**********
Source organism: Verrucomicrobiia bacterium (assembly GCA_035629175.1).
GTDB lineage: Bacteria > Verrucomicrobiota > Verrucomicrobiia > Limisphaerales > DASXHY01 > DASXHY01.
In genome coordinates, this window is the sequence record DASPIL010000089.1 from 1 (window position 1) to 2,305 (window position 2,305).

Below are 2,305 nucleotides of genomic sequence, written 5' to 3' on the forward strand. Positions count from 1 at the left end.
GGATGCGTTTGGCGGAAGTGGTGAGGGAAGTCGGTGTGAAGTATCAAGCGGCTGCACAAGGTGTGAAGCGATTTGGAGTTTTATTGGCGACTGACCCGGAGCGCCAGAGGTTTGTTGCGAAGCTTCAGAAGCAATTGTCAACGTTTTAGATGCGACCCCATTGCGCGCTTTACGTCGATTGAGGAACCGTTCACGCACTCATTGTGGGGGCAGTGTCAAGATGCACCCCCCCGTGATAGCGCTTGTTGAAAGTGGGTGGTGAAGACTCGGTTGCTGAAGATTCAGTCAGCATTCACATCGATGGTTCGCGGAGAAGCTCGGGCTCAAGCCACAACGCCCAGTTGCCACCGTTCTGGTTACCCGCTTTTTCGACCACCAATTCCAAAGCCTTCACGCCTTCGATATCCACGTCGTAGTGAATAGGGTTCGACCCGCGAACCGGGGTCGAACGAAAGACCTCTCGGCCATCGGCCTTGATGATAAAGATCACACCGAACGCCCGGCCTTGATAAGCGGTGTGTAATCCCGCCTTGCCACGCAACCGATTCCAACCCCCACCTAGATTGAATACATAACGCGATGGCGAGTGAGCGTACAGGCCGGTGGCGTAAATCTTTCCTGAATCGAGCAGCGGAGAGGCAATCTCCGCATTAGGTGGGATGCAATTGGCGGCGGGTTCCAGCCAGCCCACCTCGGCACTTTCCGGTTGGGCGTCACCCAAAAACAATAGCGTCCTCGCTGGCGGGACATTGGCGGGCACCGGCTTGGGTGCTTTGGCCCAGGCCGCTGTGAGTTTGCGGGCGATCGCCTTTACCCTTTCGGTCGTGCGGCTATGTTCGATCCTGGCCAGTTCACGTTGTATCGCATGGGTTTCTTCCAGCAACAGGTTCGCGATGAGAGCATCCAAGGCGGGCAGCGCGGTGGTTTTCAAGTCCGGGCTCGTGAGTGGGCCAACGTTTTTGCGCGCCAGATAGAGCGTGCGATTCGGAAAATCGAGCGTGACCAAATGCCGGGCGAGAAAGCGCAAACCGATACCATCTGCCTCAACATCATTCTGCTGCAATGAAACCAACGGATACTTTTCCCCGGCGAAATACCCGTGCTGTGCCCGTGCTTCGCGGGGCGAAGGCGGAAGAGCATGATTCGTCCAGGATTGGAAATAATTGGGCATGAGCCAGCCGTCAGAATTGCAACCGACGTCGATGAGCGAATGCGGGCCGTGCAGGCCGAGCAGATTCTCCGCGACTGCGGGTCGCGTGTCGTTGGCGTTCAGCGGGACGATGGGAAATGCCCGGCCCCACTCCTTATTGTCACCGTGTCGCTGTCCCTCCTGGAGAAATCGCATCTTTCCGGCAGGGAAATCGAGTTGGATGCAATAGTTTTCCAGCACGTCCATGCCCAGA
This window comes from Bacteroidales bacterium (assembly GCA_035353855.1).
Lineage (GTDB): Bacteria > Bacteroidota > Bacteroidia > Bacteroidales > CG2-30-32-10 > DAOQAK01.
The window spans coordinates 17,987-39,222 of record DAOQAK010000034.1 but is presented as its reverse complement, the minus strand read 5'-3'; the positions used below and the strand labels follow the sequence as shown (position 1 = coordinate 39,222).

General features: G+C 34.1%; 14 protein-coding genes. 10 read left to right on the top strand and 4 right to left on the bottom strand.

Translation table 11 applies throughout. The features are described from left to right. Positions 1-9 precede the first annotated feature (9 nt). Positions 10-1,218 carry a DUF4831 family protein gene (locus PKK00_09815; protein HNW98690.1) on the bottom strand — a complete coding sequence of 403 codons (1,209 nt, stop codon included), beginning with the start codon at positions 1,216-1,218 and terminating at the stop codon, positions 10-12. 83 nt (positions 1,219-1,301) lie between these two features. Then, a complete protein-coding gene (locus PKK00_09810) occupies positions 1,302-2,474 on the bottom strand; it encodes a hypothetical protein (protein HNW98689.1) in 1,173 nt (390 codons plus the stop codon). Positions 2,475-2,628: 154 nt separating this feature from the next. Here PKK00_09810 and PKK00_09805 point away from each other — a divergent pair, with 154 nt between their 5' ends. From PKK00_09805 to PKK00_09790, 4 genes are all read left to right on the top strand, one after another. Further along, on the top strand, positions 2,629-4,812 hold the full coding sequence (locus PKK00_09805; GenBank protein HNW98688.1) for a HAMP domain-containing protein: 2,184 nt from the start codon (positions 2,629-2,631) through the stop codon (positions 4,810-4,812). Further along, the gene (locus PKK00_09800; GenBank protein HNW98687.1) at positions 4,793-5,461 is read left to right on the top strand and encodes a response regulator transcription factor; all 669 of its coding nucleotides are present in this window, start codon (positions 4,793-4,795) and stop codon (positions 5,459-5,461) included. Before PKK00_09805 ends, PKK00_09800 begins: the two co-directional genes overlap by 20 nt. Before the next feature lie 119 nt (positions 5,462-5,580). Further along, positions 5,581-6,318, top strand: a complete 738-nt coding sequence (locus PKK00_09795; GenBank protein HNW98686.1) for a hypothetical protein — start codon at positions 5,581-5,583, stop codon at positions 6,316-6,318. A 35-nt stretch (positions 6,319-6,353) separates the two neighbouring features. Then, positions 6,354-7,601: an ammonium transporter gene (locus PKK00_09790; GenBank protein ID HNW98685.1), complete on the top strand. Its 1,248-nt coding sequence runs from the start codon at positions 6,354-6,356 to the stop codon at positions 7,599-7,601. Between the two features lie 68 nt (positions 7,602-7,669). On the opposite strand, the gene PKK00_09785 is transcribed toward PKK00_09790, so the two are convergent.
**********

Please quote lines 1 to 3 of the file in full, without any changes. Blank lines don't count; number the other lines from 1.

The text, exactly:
Source organism: Verrucomicrobiia bacterium (assembly GCA_035629175.1).
GTDB lineage: Bacteria > Verrucomicrobiota > Verrucomicrobiia > Limisphaerales > DASXHY01 > DASXHY01.
In genome coordinates, this window is the sequence record DASPIL010000089.1 from 1 (window position 1) to 2,305 (window position 2,305).